Want to Know More? Give Us a Call: 215-244-9082

Report Says Younger Millennials Top List Of Worst Behaved Drivers

Highway Safety News | February 15th, 2017
unnamed

A new report from the AAA Foundation for Traffic Safety finds that while young millennials are the riskiest drivers – none of us are setting a good example.

According to the study, almost 90 percent of young millennials – defined as those between the ages of 19-24 – engaged in at least one risky behavior behind the wheel in the past 30 days, earning the top spot of worst behaved drivers in the US.

These dangerous behaviors ― known to increase crash risk ― included texting while driving, speeding and running red-lights. In fact, 50 percent of the young millennials said they’d driven through a red light in the past month. These findings come as U.S. traffic deaths rose to 35,092 in 2015, an increase of more than 7 percent, the largest single-year increase in five decades.

“As disturbing as this may be, equally disturbing is the fact that the millennials behaving badly are hardly alone,” says Jana Tidwell, Manager of Public and Government Affairs for AAA Mid-Atlantic. “Before you start finger pointing, look in the mirror. The study found the majority of drivers of ALL ages have also engaged in the same risky behaviors in the last 30 days.”

PennDOT reports that in Pennsylvania in 2015, there were 33,176 crashes where speed was a contributing factor, and 467 of those were fatal. Distracted drivers were factors in 14,805 crashes with 61 of them fatal.

By rank and by age group, the percentage of drivers who reported engaging in speeding, red light running or texting behind the wheel in the past 30 days include:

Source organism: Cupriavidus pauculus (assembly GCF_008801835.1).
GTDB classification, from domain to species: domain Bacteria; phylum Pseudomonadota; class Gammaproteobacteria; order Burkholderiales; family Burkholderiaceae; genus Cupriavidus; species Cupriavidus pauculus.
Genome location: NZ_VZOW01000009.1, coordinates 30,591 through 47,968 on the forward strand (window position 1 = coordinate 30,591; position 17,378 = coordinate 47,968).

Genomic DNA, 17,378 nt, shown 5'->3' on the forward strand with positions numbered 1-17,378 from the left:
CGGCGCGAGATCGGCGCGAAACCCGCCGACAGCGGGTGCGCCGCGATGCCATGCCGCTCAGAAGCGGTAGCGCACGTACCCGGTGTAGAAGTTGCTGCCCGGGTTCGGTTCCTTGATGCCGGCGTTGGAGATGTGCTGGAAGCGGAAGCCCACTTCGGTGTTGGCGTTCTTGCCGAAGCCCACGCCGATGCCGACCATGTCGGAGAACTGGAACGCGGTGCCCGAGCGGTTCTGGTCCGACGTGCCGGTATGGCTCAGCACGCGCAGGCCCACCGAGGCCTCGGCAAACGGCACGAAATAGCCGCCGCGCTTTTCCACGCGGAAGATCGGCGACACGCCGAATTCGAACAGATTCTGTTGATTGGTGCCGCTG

1. Drivers ages 19-24: 88.4 percent
  2. Drivers ages 25-39: 79.2 percent
  3. Drivers ages 40-59: 75.2 percent
  4. Drivers ages 16-18: 69.3 percent
  5. Drivers ages 75+: 69.1 percent
  6. Drivers ages 60-74: 67.3 percent

For several years running now, the TSCI reveals a culture among US drivers of ‘do as I say, not as I do’. The same drivers who describe texting and other risky behavior as ‘unacceptable’, also admit to engaging in it.

“Alarmingly, some of the drivers ages 19-24 believe that their dangerous driving behavior is acceptable,” said Dr. David Yang, AAA Foundation for Traffic Safety executive director. “It’s critical that these drivers understand the potentially deadly consequences of engaging in these types of behaviors and that they change their behavior and attitudes in order to reverse the growing number of fatalities on U.S. roads.”

Texting While Driving

  • Drivers ages 19-24 were 1.6 times as likely as all drivers to report having read a text message or e-mail while driving in the last 30 days (66.1 percent vs. 40.2 percent).
  • Drivers ages 19-24 were nearly twice as likely as all drivers to report having typed or sent a text message or e-mail while driving (59.3 percent vs. 31.4 percent).

Speeding

  • Drivers ages 19-24 were 1.4 times as likely as all drivers to report having driven 10 mph over the speed limit on a residential street.
  • Nearly 12 percent of drivers ages 19-24 reported feeling that it is acceptable to drive 10 mph over the speed limit in a school zone, compared to less than 5 percent of all drivers.

Red- Light Running

  • Nearly 50 percent of drivers ages 19-24 reported driving through a light that had just turned red when they could have stopped safely, compared to 36 percent of all drivers.
  • Nearly 14 percent of drivers ages 19-24 reported feeling that it is acceptable to drive through a light that just turned red, when they could have stopped safely, compared to about 6 percent of all drivers.

The new survey results are part of the AAA Foundation’s annual Traffic Safety Culture Index, which identifies attitudes and behaviors related to traffic safety. The survey data are from a sample of 2,511 licensed drivers ages 16 and older who reported driving in the past 30 days. The AAA Foundation issued its first Traffic Safety Culture Index in 2008, and the latest report is online at www.AAAFoundation.org.